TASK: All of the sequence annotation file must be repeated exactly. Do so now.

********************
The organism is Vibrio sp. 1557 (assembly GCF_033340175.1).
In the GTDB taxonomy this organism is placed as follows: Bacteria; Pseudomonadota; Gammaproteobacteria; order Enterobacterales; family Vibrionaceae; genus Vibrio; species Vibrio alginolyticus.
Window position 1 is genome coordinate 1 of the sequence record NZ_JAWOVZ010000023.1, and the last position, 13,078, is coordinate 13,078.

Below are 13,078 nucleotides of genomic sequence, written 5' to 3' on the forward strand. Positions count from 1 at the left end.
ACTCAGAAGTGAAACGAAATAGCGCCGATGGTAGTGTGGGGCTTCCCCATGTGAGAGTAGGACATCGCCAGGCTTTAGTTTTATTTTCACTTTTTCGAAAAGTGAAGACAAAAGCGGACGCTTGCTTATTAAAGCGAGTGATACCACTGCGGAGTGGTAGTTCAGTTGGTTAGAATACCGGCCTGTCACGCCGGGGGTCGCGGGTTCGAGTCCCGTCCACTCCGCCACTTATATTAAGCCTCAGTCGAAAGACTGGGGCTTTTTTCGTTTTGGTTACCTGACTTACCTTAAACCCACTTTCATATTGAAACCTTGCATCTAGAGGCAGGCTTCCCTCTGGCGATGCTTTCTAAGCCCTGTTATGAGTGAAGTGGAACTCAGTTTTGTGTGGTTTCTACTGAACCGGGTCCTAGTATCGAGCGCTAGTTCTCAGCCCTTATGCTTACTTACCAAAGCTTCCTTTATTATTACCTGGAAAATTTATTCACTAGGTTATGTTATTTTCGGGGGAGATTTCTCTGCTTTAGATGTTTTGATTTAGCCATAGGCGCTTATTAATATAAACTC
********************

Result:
The organism is Vibrio sp. 1557 (assembly GCF_033340175.1).
In the GTDB taxonomy this organism is placed as follows: Bacteria; Pseudomonadota; Gammaproteobacteria; order Enterobacterales; family Vibrionaceae; genus Vibrio; species Vibrio alginolyticus.
Window position 1 is genome coordinate 1 of the sequence record NZ_JAWOVZ010000023.1, and the last position, 13,078, is coordinate 13,078.

Below are 13,078 nucleotides of genomic sequence, written 5' to 3' on the forward strand. Positions count from 1 at the left end.
ACTCAGAAGTGAAACGAAATAGCGCCGATGGTAGTGTGGGGCTTCCCCATGTGAGAGTAGGACATCGCCAGGCTTTAGTTTTATTTTCACTTTTTCGAAAAGTGAAGACAAAAGCGGACGCTTGCTTATTAAAGCGAGTGATACCACTGCGGAGTGGTAGTTCAGTTGGTTAGAATACCGGCCTGTCACGCCGGGGGTCGCGGGTTCGAGTCCCGTCCACTCCGCCACTTATATTAAGCCTCAGTCGAAAGACTGGGGCTTTTTTCGTTTTGGTTACCTGACTTACCTTAAACCCACTTTCATATTGAAACCTTGCATCTAGAGGCAGGCTTCCCTCTGGCGATGCTTTCTAAGCCCTGTTATGAGTGAAGTGGAACTCAGTTTTGTGTGGTTTCTACTGAACCGGGTCCTAGTATCGAGCGCTAGTTCTCAGCCCTTATGCTTACTTACCAAAGCTTCCTTTATTATTACCTGGAAAATTTATTCACTAGGTTATGTTATTTTCGGGGGAGATTTCTCTGCTTTAGATGTTTTGATTTAGCCATAGGCGCTTATTAATATAAACTC